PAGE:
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Intellectual Property

Trademark vs. Copyright: What’s the Difference?

A trademark represents your brand or product.  Names, logos, and slogans are common trademarks.  A copyright, on the other hand, protects a work of authorship, including books, paintings, and even computer code.  To ensure intellectual property is protected, work with your attorney to obtain a federal registration.

What is a Trademark?

A trademark is anything that represents your brand in the marketplace.  The most common trademarks are business and product names, logos, and slogans, but it’s possible to register non-traditional trademarks, as well.  Unique color schemes, sounds, and even smells may have the potential to become a registered trademark.

Deciding which aspects of your business need to become trademarks can be challenging.  Start with the aspects of the business you want to represent your brand for customers.  The goal of any successful business is to have your product or service stand out in the crowd, and a federally registered trademark will do just that.  It will also protect you from others that might want to profit from your brand’s reputation.  Once registered and used consistently, your trademarks will help establish your unique brand by creating consumer recognition and growing customer loyalty.

How to Register a Trademark

Because the United States is a first-to-use country, you do have some legal protections simply by using the mark in public.  Unfortunately, those rights are quite limited.  For instance, without a federal trademark registration, your mark will only be protected in the small geographic region where your business is based.  If you plan to expand your business to another region, your common law rights will likely not protect you.  In order to gain the presumption of nationwide validity, you must register your mark with the United States Patent and Trademark Office, or USPTO.

Before you register your mark with the USPTO, work with a trademark attorney to conduct a comprehensive trademark search.  This will determine if your mark is already in use by another business or individual.  It can be frustrating to learn about an existing mark when you’ve invested time and money in creating your brand, but it’s best to learn this before you file your application and pay the associated fees.  If you find your mark, or one like it, exists, you may need to make some changes before filing.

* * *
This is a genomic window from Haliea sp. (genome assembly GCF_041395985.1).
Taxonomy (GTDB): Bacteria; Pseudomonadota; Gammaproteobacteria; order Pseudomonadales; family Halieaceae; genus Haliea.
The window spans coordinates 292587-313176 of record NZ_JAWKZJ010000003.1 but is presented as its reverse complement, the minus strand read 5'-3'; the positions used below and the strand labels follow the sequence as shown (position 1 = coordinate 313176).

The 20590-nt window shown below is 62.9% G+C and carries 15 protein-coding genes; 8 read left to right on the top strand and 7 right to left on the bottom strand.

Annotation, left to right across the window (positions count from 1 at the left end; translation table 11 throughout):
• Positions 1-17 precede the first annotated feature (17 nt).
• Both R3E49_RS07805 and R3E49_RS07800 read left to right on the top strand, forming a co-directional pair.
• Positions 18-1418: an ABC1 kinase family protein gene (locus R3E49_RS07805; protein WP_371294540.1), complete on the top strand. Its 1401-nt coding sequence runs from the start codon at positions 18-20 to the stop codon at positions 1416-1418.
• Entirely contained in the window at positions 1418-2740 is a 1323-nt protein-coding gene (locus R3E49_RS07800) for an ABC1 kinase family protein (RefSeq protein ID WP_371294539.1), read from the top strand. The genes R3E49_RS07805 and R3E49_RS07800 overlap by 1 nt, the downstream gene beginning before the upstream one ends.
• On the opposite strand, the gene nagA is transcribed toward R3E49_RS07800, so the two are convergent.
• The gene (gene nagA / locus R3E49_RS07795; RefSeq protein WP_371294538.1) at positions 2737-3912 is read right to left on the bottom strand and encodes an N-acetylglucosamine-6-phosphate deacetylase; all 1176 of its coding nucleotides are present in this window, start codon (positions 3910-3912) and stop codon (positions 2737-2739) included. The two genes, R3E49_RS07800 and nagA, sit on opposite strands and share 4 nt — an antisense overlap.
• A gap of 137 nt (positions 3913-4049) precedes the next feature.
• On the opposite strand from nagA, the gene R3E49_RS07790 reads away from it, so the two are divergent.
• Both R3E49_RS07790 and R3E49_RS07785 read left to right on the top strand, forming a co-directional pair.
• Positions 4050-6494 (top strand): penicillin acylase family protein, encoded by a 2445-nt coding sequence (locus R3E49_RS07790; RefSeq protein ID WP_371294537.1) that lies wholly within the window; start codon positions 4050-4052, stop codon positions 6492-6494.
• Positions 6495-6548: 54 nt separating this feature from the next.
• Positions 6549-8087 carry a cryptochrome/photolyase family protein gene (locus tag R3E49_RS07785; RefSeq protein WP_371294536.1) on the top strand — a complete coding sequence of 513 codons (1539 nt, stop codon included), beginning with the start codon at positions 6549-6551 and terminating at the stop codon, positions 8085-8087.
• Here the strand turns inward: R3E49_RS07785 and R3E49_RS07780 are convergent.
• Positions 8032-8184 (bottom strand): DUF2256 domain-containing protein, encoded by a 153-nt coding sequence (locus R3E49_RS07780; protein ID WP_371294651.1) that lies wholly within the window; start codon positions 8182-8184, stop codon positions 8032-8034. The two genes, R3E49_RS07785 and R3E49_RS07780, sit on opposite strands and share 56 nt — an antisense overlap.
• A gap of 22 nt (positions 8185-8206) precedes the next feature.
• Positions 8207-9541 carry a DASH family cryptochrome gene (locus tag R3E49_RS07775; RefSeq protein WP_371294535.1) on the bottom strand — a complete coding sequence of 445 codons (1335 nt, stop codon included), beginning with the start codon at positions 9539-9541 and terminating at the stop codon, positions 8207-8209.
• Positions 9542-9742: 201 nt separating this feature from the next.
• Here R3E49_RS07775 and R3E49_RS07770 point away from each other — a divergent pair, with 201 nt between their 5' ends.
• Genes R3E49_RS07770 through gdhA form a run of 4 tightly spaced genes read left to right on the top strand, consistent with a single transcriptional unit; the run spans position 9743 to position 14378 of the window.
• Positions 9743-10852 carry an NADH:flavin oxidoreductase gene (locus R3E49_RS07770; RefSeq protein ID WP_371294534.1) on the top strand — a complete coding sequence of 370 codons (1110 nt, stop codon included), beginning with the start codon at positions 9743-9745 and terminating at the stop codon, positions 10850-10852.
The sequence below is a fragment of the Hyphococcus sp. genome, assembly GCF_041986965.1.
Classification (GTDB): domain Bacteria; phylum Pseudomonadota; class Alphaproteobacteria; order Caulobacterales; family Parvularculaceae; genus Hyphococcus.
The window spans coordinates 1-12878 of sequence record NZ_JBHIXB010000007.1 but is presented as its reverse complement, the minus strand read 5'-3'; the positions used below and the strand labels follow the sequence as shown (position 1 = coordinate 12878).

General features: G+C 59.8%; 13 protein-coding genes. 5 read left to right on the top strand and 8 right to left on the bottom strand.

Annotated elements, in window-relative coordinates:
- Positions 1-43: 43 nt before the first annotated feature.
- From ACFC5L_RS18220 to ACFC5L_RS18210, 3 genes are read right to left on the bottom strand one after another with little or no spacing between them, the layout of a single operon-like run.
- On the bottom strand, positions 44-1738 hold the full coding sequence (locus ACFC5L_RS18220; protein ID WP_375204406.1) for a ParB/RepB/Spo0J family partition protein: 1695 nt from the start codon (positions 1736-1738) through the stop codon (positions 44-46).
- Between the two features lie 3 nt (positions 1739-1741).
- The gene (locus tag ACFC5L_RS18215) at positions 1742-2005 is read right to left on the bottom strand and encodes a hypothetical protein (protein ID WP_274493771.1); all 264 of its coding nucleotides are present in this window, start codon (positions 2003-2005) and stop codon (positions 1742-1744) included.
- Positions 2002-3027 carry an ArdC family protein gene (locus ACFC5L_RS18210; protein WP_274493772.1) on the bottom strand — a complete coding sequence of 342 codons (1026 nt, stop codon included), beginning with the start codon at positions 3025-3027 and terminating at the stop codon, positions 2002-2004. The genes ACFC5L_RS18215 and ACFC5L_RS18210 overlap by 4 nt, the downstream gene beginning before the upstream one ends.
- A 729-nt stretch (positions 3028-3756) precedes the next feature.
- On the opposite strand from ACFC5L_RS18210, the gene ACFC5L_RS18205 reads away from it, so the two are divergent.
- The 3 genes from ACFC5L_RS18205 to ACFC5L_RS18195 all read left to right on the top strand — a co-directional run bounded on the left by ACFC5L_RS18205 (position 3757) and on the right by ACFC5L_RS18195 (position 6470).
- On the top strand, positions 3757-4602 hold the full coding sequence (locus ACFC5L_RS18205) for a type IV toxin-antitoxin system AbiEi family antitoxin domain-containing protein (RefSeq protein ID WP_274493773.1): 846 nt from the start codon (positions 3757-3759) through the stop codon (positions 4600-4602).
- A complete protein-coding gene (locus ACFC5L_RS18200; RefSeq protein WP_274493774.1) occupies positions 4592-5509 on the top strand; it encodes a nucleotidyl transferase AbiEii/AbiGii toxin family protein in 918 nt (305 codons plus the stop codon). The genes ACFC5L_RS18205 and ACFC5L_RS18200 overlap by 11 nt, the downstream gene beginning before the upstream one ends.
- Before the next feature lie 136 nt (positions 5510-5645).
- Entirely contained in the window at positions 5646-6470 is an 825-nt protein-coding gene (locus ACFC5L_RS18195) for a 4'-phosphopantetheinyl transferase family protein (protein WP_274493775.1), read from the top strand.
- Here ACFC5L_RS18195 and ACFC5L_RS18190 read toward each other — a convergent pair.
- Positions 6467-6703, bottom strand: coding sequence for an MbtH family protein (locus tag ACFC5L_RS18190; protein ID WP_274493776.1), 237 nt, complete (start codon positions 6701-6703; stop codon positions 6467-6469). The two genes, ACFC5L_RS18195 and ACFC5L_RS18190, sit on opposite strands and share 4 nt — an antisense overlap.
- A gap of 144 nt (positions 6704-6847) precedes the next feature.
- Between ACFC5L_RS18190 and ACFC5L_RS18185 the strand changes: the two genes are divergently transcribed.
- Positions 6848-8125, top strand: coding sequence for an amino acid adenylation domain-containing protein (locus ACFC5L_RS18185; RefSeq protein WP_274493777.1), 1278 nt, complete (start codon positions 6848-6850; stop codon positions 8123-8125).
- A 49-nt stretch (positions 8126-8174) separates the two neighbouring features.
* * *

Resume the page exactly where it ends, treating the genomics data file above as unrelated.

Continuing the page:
Once you are certain another business or individual isn’t already using your mark, submit your trademark application to the USPTO as soon as possible.  This is because the date you file your application becomes your priority date, which means anyone wishing to file a similar mark after that date will likely be rejected.  After your trademark registration has been approved by the USPTO, it won’t expire, as long as you use the mark consistently and meet renewal deadlines.

What is a Copyright?

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A copyright protects works of authorship.  Books, photographs, paintings, plays, and even websites can receive copyright protection.  Unlike a trademark, which protects owners against others using any mark deemed confusingly similar, copyright protections are limited to the exact piece of work or extremely close replicas.  A copyright will not protect concepts or ideas, but rather how those concepts or ideas are expressed.  For instance, the concept of a painting about a starry night is not protected, but Vincent van Gogh’s famous interpretation certainly is.

As a copyright owner, you have certain exclusive rights to your work.  You have the right to reproduce your work, or to create additional works based on the original piece.  You can freely distribute your copyrighted material, and you have the sole right to present the work in public, through display or performance.  These rights can be transferred to others with your authorization, but unauthorized use would be a violation of your copyright protection.

How to Register a Copyright

Copyright protections begin the moment you start to create your piece of work.  While copyright registration isn’t required for you to receive these protections, they are much hard to enforce without a registration in place.  Work with your attorney to file an application with the Copyright Office.  The process will require you to submit a copy of the work you wish to register, either electronically or by mail.  Copyright registration typically takes about 4-5 months to obtain but may take longer in some situations.

Once you’ve submitted your application to the Copyright Office, you should consider adding a copyright notice to your work.  Though it’s not a requirement of copyright protection, this notice is often enough to deter others from using the work without permission.  In addition, with a visible copyright notice in place, possible infringers will not be able to argue they were unaware the work was protected.  Most basic copyright notices include:

  • The copyright symbol © or the word “copyright”
  • The name of the copyright owner
  • The year of publication

Register Your Trademark or Copyright

Federal registration is essential to ensuring your intellectual property is protected.  Whether you wish to trademark the name of your beauty product or you want to copyright a unique collection of photographs, work with an attorney to seek registration.  Then, monitor the use of your mark or copyright in the marketplace, and if you find possible infringement, consider taking immediate action to protect your brand or creative work.  Contact an experienced intellectual property attorney to begin the process to register today!

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